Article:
Dr Ralf Burmeister has confirmed the authenticity of this work.
Executed in 1919, Er und sein milieu is a rare watercolour dating from the height of Hannah Höch’s involvement with the Berlin Dadaists, in which the artist explored one of the key existential questions of the period – the place of humanity in the modern world of machinery. Drawing inspiration from the myriad of unusual objects, magazine clippings and mementos she preserved in a vast personal collection of ephemera, the otherworldly landscapes Höch produced during this period were intended, as she explained, to showcase ‘a new and sometimes terrifying dream world,’ one in which the fate of humanity seemed to hang precariously in the balance (Höch, in E. Roditi, Dialogues: Conversations with European Artists at Mid-Century, San Francisco, 1990, p. 71). With these otherworldly paintings, Höch believed she could ‘blur the firm borders that we human beings, cocksure as we are, are inclined to erect around everything that is accessible to us. I paint pictures in which I try to make this evident, tangible … I am a human being, but on the strength of my imagination – tied as it is – I can be a bridge. I should like to make what seems impossible appear possible; I should like to help to experience a richer world so that they may feel more kindly towards the world we know’ (Höch, quoted in Hannah Höch, exh. cat., London, 2014, p. 140).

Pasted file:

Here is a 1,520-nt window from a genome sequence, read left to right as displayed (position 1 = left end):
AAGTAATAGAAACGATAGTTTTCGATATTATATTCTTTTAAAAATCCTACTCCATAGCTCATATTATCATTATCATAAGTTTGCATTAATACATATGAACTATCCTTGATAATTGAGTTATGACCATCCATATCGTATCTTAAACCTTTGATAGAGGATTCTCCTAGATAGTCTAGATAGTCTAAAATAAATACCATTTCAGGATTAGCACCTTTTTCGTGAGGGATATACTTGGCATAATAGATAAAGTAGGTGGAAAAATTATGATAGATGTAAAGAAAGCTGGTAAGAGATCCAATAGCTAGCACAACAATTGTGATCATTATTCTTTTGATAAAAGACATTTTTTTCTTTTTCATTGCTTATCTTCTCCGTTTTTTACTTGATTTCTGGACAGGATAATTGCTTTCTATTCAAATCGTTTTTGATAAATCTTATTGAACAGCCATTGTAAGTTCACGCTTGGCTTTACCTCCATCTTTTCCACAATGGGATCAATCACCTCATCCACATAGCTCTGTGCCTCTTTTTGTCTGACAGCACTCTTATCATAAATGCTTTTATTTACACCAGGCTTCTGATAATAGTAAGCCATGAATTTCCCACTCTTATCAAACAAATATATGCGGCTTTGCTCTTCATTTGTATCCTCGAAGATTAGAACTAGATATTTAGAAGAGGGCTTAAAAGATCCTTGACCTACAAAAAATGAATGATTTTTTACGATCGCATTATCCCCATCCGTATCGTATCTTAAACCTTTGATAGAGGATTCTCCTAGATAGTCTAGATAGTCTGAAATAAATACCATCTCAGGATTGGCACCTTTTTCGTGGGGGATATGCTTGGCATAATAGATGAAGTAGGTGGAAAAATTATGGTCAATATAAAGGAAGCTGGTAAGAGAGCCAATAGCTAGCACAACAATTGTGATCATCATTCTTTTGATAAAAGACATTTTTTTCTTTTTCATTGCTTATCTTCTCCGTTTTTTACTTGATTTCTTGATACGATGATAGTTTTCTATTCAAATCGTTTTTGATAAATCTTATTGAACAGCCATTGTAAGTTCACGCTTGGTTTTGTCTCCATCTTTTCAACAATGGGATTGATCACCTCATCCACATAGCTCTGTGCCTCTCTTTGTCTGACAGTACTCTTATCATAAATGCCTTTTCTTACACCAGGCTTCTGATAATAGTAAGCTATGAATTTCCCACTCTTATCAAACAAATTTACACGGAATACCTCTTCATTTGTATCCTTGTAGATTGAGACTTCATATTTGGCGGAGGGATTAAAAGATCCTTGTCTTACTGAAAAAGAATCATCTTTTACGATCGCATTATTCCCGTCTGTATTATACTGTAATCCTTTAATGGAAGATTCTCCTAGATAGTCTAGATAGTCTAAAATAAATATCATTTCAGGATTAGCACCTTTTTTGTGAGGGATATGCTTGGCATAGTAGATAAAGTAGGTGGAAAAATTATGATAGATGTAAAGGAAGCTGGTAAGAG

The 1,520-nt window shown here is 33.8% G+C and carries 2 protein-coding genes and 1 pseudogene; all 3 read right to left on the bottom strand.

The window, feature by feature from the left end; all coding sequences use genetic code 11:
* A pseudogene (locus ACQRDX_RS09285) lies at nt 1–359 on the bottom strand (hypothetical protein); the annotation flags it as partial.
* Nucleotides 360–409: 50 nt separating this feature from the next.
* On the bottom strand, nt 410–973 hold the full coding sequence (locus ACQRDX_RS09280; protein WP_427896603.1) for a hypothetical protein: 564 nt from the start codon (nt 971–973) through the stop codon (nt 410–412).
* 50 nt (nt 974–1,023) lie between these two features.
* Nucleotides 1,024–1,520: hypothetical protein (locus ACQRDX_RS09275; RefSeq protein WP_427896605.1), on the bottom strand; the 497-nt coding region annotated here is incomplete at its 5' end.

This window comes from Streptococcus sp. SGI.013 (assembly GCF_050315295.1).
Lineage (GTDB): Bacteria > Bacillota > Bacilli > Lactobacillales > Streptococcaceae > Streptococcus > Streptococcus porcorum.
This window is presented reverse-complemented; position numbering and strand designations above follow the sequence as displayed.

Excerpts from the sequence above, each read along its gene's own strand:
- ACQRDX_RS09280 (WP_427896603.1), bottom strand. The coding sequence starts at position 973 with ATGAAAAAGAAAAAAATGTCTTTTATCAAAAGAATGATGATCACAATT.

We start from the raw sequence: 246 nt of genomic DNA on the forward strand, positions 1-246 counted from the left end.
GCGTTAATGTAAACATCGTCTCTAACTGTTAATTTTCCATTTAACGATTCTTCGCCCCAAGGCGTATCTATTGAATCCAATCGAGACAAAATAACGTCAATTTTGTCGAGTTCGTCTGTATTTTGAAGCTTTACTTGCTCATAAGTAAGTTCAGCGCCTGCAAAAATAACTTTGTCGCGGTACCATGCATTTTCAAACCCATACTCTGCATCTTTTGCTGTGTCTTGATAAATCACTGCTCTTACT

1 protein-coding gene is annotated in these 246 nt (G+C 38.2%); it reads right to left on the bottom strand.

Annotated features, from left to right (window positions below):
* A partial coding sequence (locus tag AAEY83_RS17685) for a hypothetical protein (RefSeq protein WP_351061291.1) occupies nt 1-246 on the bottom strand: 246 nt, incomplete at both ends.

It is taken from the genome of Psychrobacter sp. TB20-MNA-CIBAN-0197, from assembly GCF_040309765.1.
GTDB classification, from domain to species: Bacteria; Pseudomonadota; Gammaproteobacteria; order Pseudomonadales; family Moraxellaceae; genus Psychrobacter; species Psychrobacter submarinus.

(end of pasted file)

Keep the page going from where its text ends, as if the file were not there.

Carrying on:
Constructed using a variety of disparate elements and fragments, in a manner that echoes the artist’s work in photomontage, ER und sein milieu is infused with a dreamlike sense of mystery that echoes the enigmatic metaphysical paintings of Giorgio de Chirico. In the foreground a helpless, diminutive humanoid figure dangles upside down by the ankle, tethered to a gas pipe that extends horizontally across the picture plane, supplying a small bulb just visible along the upper edge of the frame. In the distance, a long rectangular glass case bearing the label ‘kunst’ houses a selection of famous architectural monuments – including a pyramid, a Gothic cathedral, a modern high-rise, the tower of Babel, and the Eiffel Tower – structures that embody the achievements and progress of humankind at particular moments in history. To the right, a tower surmounted by a terrarium shelters a variety of plant-life, symbolising the natural world, while below a translucent globe balanced precariously atop a truncated pyramid bears a sign saying ‘Mitmenschen’ (fellow man), yet remains empty, as if waiting to be filled by specimens. Suggesting a haunting vision of the future, in which mankind is completely detached and alienated from the reality we once knew, Höch challenges her viewers to contemplate their destiny in this new and uncertain world.